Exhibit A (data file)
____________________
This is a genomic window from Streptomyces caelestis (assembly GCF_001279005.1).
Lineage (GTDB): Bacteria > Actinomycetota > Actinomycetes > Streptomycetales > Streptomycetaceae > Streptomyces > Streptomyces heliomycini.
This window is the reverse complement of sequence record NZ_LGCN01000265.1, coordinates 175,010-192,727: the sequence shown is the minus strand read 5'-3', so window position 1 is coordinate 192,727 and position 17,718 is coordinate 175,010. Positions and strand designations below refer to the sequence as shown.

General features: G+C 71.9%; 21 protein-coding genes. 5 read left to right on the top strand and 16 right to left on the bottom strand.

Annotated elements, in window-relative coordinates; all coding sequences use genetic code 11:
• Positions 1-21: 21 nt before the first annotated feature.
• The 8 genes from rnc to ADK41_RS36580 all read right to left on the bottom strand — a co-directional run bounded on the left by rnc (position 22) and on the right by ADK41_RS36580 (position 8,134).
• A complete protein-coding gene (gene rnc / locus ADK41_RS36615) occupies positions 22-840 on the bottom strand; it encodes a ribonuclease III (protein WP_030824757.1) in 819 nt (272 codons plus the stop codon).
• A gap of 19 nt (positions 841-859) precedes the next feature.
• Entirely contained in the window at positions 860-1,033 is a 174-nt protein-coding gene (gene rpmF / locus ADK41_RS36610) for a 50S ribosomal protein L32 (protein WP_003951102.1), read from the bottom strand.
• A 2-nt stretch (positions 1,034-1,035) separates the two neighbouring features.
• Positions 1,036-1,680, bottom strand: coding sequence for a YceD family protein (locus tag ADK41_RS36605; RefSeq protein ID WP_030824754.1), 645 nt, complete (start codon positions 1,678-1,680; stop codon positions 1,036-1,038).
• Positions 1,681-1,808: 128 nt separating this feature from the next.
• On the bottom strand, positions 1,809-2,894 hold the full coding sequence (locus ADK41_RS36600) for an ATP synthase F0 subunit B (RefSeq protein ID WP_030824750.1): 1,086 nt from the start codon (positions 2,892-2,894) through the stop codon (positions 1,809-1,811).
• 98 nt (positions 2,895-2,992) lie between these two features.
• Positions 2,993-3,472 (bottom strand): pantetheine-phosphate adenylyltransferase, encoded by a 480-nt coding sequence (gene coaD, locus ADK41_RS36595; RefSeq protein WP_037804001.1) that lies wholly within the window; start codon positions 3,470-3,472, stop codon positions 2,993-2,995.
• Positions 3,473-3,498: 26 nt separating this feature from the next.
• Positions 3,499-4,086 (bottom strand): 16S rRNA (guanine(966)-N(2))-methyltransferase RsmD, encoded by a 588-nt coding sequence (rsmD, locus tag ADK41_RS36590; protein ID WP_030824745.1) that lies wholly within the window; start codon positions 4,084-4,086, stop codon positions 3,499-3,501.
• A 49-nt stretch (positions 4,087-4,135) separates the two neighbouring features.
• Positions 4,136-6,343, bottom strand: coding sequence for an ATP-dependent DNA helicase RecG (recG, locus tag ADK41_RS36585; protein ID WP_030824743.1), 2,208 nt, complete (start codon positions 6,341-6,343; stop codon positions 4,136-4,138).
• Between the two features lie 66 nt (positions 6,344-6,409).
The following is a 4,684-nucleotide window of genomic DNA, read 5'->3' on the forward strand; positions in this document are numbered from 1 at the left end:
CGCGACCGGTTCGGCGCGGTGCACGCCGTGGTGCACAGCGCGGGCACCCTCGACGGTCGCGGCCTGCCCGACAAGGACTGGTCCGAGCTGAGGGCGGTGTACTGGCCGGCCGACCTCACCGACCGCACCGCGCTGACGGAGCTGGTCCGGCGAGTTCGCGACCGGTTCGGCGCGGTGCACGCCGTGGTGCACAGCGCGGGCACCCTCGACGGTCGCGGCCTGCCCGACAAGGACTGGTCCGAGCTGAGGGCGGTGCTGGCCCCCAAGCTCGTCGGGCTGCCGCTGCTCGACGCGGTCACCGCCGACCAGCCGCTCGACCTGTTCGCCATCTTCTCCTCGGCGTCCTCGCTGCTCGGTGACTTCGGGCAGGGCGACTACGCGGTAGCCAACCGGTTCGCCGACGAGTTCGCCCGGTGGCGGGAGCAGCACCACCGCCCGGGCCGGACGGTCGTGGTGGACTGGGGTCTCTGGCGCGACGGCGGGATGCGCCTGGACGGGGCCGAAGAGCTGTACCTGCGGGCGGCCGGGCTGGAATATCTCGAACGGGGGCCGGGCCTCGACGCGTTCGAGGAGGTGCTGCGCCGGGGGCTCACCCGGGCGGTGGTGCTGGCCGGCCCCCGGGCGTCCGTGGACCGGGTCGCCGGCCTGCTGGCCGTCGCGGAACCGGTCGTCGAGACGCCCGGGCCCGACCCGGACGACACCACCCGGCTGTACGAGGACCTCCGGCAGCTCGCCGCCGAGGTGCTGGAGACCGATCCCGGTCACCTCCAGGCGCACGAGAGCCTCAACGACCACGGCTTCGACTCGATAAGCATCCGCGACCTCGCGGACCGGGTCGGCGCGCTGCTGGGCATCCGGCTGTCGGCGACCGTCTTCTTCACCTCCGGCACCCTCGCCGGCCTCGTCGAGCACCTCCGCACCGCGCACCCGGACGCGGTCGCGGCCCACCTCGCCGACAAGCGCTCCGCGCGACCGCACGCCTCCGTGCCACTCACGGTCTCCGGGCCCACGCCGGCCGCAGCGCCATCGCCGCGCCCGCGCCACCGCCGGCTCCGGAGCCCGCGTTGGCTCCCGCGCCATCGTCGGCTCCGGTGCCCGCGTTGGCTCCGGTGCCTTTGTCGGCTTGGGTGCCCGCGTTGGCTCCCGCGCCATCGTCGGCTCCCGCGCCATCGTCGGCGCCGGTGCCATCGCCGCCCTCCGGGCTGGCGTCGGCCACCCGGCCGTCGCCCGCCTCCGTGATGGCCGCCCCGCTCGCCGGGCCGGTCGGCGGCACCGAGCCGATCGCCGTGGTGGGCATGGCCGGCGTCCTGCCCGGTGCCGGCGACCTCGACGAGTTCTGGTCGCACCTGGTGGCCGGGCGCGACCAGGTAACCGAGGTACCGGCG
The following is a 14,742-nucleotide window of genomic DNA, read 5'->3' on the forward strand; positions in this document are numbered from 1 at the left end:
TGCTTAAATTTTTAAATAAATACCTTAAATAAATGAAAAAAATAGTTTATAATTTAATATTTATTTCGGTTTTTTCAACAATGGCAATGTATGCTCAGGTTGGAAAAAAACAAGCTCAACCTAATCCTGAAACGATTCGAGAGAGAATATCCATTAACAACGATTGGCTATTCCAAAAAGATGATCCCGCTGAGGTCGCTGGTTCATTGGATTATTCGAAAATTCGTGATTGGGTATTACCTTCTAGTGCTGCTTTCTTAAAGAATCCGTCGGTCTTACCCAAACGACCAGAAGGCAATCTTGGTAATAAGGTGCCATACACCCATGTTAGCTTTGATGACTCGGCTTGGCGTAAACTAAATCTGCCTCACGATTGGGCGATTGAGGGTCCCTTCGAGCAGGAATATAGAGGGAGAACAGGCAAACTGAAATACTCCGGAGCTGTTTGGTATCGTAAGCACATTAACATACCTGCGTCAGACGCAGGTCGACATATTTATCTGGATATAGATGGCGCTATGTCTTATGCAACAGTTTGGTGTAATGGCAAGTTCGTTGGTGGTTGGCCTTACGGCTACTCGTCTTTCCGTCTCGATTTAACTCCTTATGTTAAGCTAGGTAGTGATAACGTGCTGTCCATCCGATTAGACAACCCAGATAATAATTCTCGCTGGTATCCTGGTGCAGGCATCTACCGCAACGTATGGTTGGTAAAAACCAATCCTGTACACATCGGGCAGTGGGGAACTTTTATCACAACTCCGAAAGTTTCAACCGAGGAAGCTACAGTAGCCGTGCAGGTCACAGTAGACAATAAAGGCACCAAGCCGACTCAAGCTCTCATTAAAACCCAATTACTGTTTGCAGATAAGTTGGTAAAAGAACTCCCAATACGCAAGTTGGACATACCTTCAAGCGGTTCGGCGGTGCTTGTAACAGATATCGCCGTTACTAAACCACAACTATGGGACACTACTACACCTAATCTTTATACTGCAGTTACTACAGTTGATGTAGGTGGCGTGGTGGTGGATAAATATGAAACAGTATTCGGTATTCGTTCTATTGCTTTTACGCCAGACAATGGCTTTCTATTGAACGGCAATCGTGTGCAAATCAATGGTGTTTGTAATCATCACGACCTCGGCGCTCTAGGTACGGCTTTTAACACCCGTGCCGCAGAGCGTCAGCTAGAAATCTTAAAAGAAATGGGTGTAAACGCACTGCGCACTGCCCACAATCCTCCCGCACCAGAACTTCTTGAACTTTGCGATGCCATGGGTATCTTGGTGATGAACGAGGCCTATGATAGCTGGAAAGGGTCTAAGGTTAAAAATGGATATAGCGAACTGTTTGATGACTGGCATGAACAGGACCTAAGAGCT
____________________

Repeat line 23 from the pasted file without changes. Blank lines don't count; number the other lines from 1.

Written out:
CGCGACCGGTTCGGCGCGGTGCACGCCGTGGTGCACAGCGCGGGCACCCTCGACGGTCGCGGCCTGCCCGACAAGGACTGGTCCGAGCTGAGGGCGGTGTACTGGCCGGCCGACCTCACCGACCGCACCGCGCTGACGGAGCTGGTCCGGCGAGTTCGCGACCGGTTCGGCGCGGTGCACGCCGTGGTGCACAGCGCGGGCACCCTCGACGGTCGCGGCCTGCCCGACAAGGACTGGTCCGAGCTGAGGGCGGTGCTGGCCCCCAAGCTCGTCGGGCTGCCGCTGCTCGACGCGGTCACCGCCGACCAGCCGCTCGACCTGTTCGCCATCTTCTCCTCGGCGTCCTCGCTGCTCGGTGACTTCGGGCAGGGCGACTACGCGGTAGCCAACCGGTTCGCCGACGAGTTCGCCCGGTGGCGGGAGCAGCACCACCGCCCGGGCCGGACGGTCGTGGTGGACTGGGGTCTCTGGCGCGACGGCGGGATGCGCCTGGACGGGGCCGAAGAGCTGTACCTGCGGGCGGCCGGGCTGGAATATCTCGAACGGGGGCCGGGCCTCGACGCGTTCGAGGAGGTGCTGCGCCGGGGGCTCACCCGGGCGGTGGTGCTGGCCGGCCCCCGGGCGTCCGTGGACCGGGTCGCCGGCCTGCTGGCCGTCGCGGAACCGGTCGTCGAGACGCCCGGGCCCGACCCGGACGACACCACCCGGCTGTACGAGGACCTCCGGCAGCTCGCCGCCGAGGTGCTGGAGACCGATCCCGGTCACCTCCAGGCGCACGAGAGCCTCAACGACCACGGCTTCGACTCGATAAGCATCCGCGACCTCGCGGACCGGGTCGGCGCGCTGCTGGGCATCCGGCTGTCGGCGACCGTCTTCTTCACCTCCGGCACCCTCGCCGGCCTCGTCGAGCACCTCCGCACCGCGCACCCGGACGCGGTCGCGGCCCACCTCGCCGACAAGCGCTCCGCGCGACCGCACGCCTCCGTGCCACTCACGGTCTCCGGGCCCACGCCGGCCGCAGCGCCATCGCCGCGCCCGCGCCACCGCCGGCTCCGGAGCCCGCGTTGGCTCCCGCGCCATCGTCGGCTCCGGTGCCCGCGTTGGCTCCGGTGCCTTTGTCGGCTTGGGTGCCCGCGTTGGCTCCCGCGCCATCGTCGGCTCCCGCGCCATCGTCGGCGCCGGTGCCATCGCCGCCCTCCGGGCTGGCGTCGGCCACCCGGCCGTCGCCCGCCTCCGTGATGGCCGCCCCGCTCGCCGGGCCGGTCGGCGGCACCGAGCCGATCGCCGTGGTGGGCATGGCCGGCGTCCTGCCCGGTGCCGGCGACCTCGACGAGTTCTGGTCGCACCTGGTGGCCGGGCGCGACCAGGTAACCGAGGTACCGGCG